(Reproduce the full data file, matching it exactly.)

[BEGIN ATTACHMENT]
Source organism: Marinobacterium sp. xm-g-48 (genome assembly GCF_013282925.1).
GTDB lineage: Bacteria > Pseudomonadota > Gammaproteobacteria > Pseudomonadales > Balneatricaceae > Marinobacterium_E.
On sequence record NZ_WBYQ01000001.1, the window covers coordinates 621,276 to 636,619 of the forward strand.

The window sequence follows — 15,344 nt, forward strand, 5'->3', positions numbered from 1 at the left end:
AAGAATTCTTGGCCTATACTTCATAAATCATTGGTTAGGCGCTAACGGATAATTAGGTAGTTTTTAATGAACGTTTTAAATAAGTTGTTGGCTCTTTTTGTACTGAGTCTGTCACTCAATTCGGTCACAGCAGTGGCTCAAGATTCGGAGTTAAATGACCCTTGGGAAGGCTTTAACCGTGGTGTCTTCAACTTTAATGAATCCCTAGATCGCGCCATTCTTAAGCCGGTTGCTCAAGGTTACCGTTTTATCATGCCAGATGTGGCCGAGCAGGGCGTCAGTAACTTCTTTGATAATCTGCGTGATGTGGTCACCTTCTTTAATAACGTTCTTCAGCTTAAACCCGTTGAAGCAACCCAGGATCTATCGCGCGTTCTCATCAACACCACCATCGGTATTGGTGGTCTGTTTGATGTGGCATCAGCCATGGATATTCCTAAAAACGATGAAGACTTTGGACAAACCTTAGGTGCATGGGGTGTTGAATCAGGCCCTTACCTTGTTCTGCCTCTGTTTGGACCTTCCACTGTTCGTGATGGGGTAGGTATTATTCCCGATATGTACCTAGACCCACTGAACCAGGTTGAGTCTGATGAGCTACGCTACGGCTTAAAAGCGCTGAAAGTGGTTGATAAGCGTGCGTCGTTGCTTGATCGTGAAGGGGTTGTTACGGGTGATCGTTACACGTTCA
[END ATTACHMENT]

Source organism: Marinobacterium sp. xm-g-48 (genome assembly GCF_013282925.1).
GTDB lineage: Bacteria > Pseudomonadota > Gammaproteobacteria > Pseudomonadales > Balneatricaceae > Marinobacterium_E.
On sequence record NZ_WBYQ01000001.1, the window covers coordinates 621,276 to 636,619 of the forward strand.

The window sequence follows — 15,344 nt, forward strand, 5'->3', positions numbered from 1 at the left end:
AAGAATTCTTGGCCTATACTTCATAAATCATTGGTTAGGCGCTAACGGATAATTAGGTAGTTTTTAATGAACGTTTTAAATAAGTTGTTGGCTCTTTTTGTACTGAGTCTGTCACTCAATTCGGTCACAGCAGTGGCTCAAGATTCGGAGTTAAATGACCCTTGGGAAGGCTTTAACCGTGGTGTCTTCAACTTTAATGAATCCCTAGATCGCGCCATTCTTAAGCCGGTTGCTCAAGGTTACCGTTTTATCATGCCAGATGTGGCCGAGCAGGGCGTCAGTAACTTCTTTGATAATCTGCGTGATGTGGTCACCTTCTTTAATAACGTTCTTCAGCTTAAACCCGTTGAAGCAACCCAGGATCTATCGCGCGTTCTCATCAACACCACCATCGGTATTGGTGGTCTGTTTGATGTGGCATCAGCCATGGATATTCCTAAAAACGATGAAGACTTTGGACAAACCTTAGGTGCATGGGGTGTTGAATCAGGCCCTTACCTTGTTCTGCCTCTGTTTGGACCTTCCACTGTTCGTGATGGGGTAGGTATTATTCCCGATATGTACCTAGACCCACTGAACCAGGTTGAGTCTGATGAGCTACGCTACGGCTTAAAAGCGCTGAAAGTGGTTGATAAGCGTGCGTCGTTGCTTGATCGTGAAGGGGTTGTTACGGGTGATCGTTACACGTTCA